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Banking Giants Beat Street on Austerity, Speculation and Politics: Goldman Sachs Group, Inc. (GS), Morgan Stanley (MS)

While Morgan Stanley has been going on a cost cutting drive, Goldman Sachs has also laid off 900 employees in 2012, but in the same year, Goldman Sachs also increased its employees’ compensation and benefits plan by 6% to $12.9 billion. Although the amount of compensation has increased annually, the ratio of revenue to compensation and benefits, which is a more accurate measure, has fallen from 42.4% in 2011 to 37.9% in 2012. This is one area where Morgan Stanley has failed. Despite the job cuts and deferring of cash bonuses to stocks that will be paid in three years, Morgan Stanley’s compensation to revenue ratio stood at 52%, far greater than its rivals, which is bound to invite the ire of investors including Mr. Loeb.  In effect, Morgan pays too much out for what it gets in return.

Meanwhile, Morgan Stanley is nearly doubling its Chief James Gorman’s salary to $1.5 million from $800,000, after his total compensation in 2012 fell by 7% to $9.75 million. This is bowing to the political climate of outrage at bank executive bonuses.  When bank balance sheets are as malleable as they have become, it is easy to, in effect, set your own salary.  On a per week basis, Gorman now earns $9,616 less in salary than Lloyd Blankfein, the chief of Goldman Sachs.

In 2011, Goldman Sachs launched a cost cutting program of $1.4 billion and had planned to save an additional $500 million by the end of 2012. The layoffs have been a common phenomenon in the industry due to sluggish deal making, weak trading volumes, and economic uncertainty.  So, if that’s the case, where is Goldman making all of its money from?

The U.K based NGO World Development Movement has pointed out that Goldman Sachs made $400 million by betting on food prices. Such speculation has in fact increased world food prices.The lack of legislation in this area, driven in part by International Swaps and Derivatives Association’s (ISDA) – an organization owned pretty much by all of the major investment banks — active lobbying has allowed financial institutions to beef up their earnings through commodity speculation.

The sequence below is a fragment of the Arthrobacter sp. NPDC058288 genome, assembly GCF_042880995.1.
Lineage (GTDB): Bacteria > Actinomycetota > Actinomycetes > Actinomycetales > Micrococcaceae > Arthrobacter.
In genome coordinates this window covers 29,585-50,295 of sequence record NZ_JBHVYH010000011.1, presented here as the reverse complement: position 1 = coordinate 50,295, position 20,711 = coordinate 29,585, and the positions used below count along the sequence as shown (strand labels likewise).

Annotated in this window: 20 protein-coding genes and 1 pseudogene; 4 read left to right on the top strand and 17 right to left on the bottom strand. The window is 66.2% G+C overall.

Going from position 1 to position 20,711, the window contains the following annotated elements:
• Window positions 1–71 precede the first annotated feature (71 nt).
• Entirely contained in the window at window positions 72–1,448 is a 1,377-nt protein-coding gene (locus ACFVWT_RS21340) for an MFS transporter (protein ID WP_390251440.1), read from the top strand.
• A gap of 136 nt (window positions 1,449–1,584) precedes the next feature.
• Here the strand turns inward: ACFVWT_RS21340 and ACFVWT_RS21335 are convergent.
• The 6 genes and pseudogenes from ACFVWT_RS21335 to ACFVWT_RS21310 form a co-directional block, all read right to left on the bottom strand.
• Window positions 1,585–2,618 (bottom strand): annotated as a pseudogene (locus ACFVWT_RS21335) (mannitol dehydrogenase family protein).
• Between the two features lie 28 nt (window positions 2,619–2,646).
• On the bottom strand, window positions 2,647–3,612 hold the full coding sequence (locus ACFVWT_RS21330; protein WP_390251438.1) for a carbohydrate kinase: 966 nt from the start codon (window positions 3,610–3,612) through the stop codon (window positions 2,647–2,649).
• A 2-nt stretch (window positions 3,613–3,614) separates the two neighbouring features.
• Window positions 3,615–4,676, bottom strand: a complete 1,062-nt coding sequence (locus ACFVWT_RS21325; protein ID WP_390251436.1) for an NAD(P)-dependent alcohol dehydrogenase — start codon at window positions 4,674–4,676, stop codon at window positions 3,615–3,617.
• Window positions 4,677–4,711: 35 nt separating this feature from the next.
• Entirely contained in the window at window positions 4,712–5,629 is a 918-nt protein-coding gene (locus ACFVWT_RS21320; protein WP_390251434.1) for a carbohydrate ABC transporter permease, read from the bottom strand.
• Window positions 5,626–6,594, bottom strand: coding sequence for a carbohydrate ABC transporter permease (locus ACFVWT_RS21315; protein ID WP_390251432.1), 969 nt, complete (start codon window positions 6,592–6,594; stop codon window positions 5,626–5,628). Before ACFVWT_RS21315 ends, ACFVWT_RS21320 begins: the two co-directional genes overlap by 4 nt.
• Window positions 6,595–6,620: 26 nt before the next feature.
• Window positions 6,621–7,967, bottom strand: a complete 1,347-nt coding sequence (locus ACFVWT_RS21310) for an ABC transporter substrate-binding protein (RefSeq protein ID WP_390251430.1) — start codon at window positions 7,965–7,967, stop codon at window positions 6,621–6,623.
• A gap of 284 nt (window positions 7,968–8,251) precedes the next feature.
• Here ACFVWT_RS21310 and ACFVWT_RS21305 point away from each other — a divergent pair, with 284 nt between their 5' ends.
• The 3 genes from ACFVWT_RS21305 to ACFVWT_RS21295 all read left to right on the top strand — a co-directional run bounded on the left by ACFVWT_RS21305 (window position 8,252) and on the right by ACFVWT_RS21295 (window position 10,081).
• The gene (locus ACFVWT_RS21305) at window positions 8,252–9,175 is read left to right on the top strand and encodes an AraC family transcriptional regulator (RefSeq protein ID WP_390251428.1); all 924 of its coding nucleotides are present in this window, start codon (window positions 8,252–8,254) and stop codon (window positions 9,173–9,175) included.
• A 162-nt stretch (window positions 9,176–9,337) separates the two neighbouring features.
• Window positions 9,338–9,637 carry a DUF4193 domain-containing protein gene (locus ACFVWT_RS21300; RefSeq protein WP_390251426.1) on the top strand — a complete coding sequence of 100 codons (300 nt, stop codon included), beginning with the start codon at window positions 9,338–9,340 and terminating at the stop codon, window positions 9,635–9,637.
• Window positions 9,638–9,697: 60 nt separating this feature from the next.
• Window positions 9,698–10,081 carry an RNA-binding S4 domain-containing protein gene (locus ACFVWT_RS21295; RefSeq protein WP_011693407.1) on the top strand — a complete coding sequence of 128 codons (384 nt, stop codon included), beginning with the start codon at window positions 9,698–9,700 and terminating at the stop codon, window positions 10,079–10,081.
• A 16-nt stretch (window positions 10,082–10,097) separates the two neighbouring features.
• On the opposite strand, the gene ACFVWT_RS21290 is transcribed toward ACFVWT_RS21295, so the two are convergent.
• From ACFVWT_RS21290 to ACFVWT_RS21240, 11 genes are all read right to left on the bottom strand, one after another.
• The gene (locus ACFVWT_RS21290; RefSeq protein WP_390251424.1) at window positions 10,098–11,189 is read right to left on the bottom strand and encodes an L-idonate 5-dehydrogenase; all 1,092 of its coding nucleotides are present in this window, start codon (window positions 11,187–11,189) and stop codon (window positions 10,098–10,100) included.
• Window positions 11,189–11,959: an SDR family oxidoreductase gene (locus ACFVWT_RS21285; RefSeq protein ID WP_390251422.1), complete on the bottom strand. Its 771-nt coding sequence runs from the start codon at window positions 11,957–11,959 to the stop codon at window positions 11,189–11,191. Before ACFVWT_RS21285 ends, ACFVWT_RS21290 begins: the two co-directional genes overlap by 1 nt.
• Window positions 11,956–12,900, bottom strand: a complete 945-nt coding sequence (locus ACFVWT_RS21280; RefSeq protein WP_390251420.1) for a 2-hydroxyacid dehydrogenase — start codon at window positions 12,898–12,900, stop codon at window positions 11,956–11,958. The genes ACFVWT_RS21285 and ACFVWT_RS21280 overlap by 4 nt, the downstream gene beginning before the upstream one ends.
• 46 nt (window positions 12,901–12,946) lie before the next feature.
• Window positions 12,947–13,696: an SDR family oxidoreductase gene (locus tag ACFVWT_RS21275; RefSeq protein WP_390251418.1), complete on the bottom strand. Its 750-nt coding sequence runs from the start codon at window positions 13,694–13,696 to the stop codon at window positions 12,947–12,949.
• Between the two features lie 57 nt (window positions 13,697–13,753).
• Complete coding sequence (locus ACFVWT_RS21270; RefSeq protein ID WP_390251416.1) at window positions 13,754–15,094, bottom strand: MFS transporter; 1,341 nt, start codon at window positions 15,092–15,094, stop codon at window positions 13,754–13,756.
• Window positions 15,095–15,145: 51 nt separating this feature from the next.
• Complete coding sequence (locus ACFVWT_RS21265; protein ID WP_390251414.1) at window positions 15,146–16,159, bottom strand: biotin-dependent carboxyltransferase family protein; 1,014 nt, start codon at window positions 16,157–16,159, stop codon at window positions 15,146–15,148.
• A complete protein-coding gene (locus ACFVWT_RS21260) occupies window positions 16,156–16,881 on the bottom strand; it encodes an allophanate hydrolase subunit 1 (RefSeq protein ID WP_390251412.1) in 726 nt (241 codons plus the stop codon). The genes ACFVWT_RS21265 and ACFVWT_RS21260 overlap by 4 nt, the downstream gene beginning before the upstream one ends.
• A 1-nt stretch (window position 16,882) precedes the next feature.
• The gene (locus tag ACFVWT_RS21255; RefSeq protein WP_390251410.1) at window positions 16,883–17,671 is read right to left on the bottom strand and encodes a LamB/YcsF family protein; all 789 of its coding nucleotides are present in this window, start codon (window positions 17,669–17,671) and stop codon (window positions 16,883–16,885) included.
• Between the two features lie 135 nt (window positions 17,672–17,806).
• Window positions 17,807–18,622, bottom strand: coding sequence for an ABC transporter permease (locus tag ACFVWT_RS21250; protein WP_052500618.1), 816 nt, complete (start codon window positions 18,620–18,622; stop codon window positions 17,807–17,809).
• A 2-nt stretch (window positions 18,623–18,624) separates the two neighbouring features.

The banks exist to turn a profit, and when the central bank is feeding you risk-free cash and effective immunity from prosecution why is anyone surprised that their behavior becomes ever more questionable?  It is supposed to be the duty of the central banks and regulatory bodies to draw the line of when profit making ends and damage to public welfare begins. The central banks in North America and Europe have not taken any significant steps to end potentially damaging practices.  So, instead of going after the banks for their fraud and theft – think MFGlobal – we are treated to the side-show of a U.S. Attorney General, himself likely guilty of illegal gun-running, pursuing prosecution against the ratings agencies for fraud.  Someone has to be the fall guy after all, and the message to investors is clear.  It will not be the banks.

This is why both campaign contributions to major politicians and fines paid to various government agencies, like the SEC, need to be seen as simply the cost of doing business, no different, in effect, than a slight rise in the corporate income tax rate. This is why the major bank stocks have all rallied so hard off of the Oct. 4, 2011 low.  As the threat of unknown legal consequences recedes, investors can come back into the sector with confidence, regardless of the severity of the fine because it’s behind them now.

The article Banking Giants Beat Street on Austerity, Speculation and Politics originally appeared on and is written by Peter Pham.

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